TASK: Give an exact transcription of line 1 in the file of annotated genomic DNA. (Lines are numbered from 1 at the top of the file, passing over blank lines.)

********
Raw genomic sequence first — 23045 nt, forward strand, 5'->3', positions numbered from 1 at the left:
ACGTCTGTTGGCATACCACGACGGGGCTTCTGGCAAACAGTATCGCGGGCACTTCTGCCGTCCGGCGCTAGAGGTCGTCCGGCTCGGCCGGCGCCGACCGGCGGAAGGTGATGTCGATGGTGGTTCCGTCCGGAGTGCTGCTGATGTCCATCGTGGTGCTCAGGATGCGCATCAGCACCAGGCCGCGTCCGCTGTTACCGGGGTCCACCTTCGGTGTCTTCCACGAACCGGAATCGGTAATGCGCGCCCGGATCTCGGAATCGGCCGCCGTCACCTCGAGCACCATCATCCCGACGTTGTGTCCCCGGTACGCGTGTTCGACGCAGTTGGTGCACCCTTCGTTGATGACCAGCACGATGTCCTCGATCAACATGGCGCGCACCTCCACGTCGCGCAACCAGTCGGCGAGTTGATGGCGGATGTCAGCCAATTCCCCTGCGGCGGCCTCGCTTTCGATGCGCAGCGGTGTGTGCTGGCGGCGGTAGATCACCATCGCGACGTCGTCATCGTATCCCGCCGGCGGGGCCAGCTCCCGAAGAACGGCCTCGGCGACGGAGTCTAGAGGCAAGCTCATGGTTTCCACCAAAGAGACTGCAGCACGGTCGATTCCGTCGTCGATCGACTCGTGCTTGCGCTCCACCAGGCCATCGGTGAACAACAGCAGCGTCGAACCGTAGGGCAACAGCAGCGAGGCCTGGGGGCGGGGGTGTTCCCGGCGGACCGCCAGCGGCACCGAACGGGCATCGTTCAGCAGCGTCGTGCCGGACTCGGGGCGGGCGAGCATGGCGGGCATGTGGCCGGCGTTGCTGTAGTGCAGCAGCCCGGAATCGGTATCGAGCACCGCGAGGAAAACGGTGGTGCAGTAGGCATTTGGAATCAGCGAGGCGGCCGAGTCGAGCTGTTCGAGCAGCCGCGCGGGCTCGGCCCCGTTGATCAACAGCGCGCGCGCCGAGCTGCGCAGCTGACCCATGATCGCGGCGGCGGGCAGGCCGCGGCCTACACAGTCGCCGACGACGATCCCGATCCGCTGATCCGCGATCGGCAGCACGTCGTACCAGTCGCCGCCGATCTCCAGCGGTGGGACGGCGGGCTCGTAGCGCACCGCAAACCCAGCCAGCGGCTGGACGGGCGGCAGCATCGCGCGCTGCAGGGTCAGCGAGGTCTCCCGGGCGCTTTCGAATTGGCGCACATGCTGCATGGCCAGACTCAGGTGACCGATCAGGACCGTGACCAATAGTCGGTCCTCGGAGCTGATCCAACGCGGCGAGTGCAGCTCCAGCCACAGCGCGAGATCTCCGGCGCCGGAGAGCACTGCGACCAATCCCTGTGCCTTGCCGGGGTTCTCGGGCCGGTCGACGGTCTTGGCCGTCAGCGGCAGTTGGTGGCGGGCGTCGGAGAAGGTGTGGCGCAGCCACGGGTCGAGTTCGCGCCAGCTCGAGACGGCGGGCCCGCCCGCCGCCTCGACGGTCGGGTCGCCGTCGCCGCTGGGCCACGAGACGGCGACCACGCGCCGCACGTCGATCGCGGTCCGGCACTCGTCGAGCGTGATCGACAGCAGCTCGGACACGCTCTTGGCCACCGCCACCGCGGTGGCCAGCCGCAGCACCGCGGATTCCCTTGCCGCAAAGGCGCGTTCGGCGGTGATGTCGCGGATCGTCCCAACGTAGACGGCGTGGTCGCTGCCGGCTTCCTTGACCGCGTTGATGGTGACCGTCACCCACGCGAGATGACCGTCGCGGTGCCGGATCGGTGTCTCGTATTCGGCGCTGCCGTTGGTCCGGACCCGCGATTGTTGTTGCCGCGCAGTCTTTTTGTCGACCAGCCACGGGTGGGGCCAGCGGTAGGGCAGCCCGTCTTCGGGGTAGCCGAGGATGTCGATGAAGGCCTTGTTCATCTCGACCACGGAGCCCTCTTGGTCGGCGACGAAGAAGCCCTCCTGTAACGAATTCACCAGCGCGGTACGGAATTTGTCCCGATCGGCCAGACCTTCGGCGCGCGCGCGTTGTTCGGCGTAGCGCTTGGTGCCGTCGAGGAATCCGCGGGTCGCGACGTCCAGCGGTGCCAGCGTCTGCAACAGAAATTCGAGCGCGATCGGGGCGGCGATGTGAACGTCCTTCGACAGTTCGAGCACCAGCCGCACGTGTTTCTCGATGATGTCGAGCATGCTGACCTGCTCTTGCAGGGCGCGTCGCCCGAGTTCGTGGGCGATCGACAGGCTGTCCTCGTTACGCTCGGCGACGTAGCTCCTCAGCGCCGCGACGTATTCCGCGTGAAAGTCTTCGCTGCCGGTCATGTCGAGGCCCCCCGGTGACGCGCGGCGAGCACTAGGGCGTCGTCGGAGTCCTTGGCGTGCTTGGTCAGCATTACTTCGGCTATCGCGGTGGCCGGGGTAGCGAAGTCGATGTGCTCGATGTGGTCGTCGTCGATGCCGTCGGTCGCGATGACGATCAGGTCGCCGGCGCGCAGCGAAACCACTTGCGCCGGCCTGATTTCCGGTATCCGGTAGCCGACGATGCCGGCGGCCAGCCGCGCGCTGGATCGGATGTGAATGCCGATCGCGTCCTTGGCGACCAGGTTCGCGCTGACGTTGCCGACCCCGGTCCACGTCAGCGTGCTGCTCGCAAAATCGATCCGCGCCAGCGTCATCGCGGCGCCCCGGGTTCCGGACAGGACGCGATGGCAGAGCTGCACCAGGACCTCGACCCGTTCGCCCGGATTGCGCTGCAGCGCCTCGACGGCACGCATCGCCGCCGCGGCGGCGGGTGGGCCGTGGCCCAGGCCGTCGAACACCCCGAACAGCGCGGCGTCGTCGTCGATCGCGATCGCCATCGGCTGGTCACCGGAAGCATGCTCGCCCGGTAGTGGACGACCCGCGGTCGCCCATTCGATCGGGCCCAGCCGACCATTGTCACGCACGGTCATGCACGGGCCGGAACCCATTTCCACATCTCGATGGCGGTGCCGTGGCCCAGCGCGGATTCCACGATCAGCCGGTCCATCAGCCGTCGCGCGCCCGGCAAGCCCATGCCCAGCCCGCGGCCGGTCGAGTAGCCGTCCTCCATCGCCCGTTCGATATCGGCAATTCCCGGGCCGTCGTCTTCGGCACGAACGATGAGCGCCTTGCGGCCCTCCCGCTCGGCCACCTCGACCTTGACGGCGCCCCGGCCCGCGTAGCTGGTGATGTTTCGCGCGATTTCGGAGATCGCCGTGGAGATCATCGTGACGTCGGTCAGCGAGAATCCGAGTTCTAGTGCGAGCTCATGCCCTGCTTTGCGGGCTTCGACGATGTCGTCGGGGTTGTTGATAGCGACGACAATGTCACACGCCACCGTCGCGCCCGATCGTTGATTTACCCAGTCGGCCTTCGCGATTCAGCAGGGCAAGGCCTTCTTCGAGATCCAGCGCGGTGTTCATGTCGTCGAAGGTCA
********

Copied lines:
Raw genomic sequence first — 23045 nt, forward strand, 5'->3', positions numbered from 1 at the left: